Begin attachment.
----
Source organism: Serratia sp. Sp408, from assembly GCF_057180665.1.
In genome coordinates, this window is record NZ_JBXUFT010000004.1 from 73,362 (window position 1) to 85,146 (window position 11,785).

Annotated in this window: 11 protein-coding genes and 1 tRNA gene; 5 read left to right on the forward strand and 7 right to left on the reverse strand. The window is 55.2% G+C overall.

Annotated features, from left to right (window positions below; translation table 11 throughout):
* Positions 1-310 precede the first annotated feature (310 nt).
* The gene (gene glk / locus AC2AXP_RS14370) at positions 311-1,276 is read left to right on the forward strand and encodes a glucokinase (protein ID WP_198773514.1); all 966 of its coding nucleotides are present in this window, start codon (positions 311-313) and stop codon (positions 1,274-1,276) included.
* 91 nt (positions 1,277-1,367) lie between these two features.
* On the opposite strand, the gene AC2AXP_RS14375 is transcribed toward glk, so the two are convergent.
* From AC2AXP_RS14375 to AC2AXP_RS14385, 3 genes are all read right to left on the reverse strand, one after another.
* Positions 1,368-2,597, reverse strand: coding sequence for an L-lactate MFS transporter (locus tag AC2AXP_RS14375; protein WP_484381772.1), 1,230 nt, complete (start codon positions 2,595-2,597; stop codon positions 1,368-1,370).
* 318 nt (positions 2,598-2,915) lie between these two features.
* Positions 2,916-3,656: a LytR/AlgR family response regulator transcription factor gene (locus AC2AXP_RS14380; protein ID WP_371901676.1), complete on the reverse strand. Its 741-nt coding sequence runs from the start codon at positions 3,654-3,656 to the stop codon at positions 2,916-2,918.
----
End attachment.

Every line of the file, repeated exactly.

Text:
Source organism: Serratia sp. Sp408, from assembly GCF_057180665.1.
In genome coordinates, this window is record NZ_JBXUFT010000004.1 from 73,362 (window position 1) to 85,146 (window position 11,785).

Annotated in this window: 11 protein-coding genes and 1 tRNA gene; 5 read left to right on the forward strand and 7 right to left on the reverse strand. The window is 55.2% G+C overall.

Annotated features, from left to right (window positions below; translation table 11 throughout):
* Positions 1-310 precede the first annotated feature (310 nt).
* The gene (gene glk / locus AC2AXP_RS14370) at positions 311-1,276 is read left to right on the forward strand and encodes a glucokinase (protein ID WP_198773514.1); all 966 of its coding nucleotides are present in this window, start codon (positions 311-313) and stop codon (positions 1,274-1,276) included.
* 91 nt (positions 1,277-1,367) lie between these two features.
* On the opposite strand, the gene AC2AXP_RS14375 is transcribed toward glk, so the two are convergent.
* From AC2AXP_RS14375 to AC2AXP_RS14385, 3 genes are all read right to left on the reverse strand, one after another.
* Positions 1,368-2,597, reverse strand: coding sequence for an L-lactate MFS transporter (locus tag AC2AXP_RS14375; protein WP_484381772.1), 1,230 nt, complete (start codon positions 2,595-2,597; stop codon positions 1,368-1,370).
* 318 nt (positions 2,598-2,915) lie between these two features.
* Positions 2,916-3,656: a LytR/AlgR family response regulator transcription factor gene (locus AC2AXP_RS14380; protein ID WP_371901676.1), complete on the reverse strand. Its 741-nt coding sequence runs from the start codon at positions 3,654-3,656 to the stop codon at positions 2,916-2,918.